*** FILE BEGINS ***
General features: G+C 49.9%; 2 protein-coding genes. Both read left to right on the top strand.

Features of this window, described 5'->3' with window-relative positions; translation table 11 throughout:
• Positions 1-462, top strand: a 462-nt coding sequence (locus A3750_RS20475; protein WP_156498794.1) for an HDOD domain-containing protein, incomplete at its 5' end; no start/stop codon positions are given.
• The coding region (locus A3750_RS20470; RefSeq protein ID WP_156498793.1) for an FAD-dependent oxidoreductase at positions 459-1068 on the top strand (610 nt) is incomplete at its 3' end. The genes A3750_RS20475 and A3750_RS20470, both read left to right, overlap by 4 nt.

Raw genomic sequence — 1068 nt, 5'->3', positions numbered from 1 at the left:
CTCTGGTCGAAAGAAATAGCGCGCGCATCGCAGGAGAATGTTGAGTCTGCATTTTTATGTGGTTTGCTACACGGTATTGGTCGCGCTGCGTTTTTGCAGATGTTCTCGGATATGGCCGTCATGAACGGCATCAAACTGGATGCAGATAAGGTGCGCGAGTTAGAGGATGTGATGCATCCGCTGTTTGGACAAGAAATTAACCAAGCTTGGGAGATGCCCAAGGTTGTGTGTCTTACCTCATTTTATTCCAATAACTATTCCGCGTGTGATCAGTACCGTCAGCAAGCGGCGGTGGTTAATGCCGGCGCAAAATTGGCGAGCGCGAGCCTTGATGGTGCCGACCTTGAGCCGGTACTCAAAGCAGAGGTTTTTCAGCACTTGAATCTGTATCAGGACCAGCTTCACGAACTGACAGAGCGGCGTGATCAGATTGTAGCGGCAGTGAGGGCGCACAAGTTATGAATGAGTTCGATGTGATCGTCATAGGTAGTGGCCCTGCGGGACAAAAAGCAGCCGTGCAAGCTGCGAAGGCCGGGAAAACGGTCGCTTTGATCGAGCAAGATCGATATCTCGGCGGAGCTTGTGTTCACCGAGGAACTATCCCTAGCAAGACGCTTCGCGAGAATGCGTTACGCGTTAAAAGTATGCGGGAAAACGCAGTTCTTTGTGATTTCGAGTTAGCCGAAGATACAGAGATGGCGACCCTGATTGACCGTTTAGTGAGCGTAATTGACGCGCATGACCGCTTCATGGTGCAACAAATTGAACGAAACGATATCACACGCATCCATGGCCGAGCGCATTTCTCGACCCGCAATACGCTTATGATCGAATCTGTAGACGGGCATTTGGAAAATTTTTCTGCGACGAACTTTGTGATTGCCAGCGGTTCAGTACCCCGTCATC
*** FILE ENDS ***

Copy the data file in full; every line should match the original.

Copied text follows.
General features: G+C 49.9%; 2 protein-coding genes. Both read left to right on the top strand.

Features of this window, described 5'->3' with window-relative positions; translation table 11 throughout:
• Positions 1-462, top strand: a 462-nt coding sequence (locus A3750_RS20475; protein WP_156498794.1) for an HDOD domain-containing protein, incomplete at its 5' end; no start/stop codon positions are given.
• The coding region (locus A3750_RS20470; RefSeq protein ID WP_156498793.1) for an FAD-dependent oxidoreductase at positions 459-1068 on the top strand (610 nt) is incomplete at its 3' end. The genes A3750_RS20475 and A3750_RS20470, both read left to right, overlap by 4 nt.

Raw genomic sequence — 1068 nt, 5'->3', positions numbered from 1 at the left:
CTCTGGTCGAAAGAAATAGCGCGCGCATCGCAGGAGAATGTTGAGTCTGCATTTTTATGTGGTTTGCTACACGGTATTGGTCGCGCTGCGTTTTTGCAGATGTTCTCGGATATGGCCGTCATGAACGGCATCAAACTGGATGCAGATAAGGTGCGCGAGTTAGAGGATGTGATGCATCCGCTGTTTGGACAAGAAATTAACCAAGCTTGGGAGATGCCCAAGGTTGTGTGTCTTACCTCATTTTATTCCAATAACTATTCCGCGTGTGATCAGTACCGTCAGCAAGCGGCGGTGGTTAATGCCGGCGCAAAATTGGCGAGCGCGAGCCTTGATGGTGCCGACCTTGAGCCGGTACTCAAAGCAGAGGTTTTTCAGCACTTGAATCTGTATCAGGACCAGCTTCACGAACTGACAGAGCGGCGTGATCAGATTGTAGCGGCAGTGAGGGCGCACAAGTTATGAATGAGTTCGATGTGATCGTCATAGGTAGTGGCCCTGCGGGACAAAAAGCAGCCGTGCAAGCTGCGAAGGCCGGGAAAACGGTCGCTTTGATCGAGCAAGATCGATATCTCGGCGGAGCTTGTGTTCACCGAGGAACTATCCCTAGCAAGACGCTTCGCGAGAATGCGTTACGCGTTAAAAGTATGCGGGAAAACGCAGTTCTTTGTGATTTCGAGTTAGCCGAAGATACAGAGATGGCGACCCTGATTGACCGTTTAGTGAGCGTAATTGACGCGCATGACCGCTTCATGGTGCAACAAATTGAACGAAACGATATCACACGCATCCATGGCCGAGCGCATTTCTCGACCCGCAATACGCTTATGATCGAATCTGTAGACGGGCATTTGGAAAATTTTTCTGCGACGAACTTTGTGATTGCCAGCGGTTCAGTACCCCGTCATC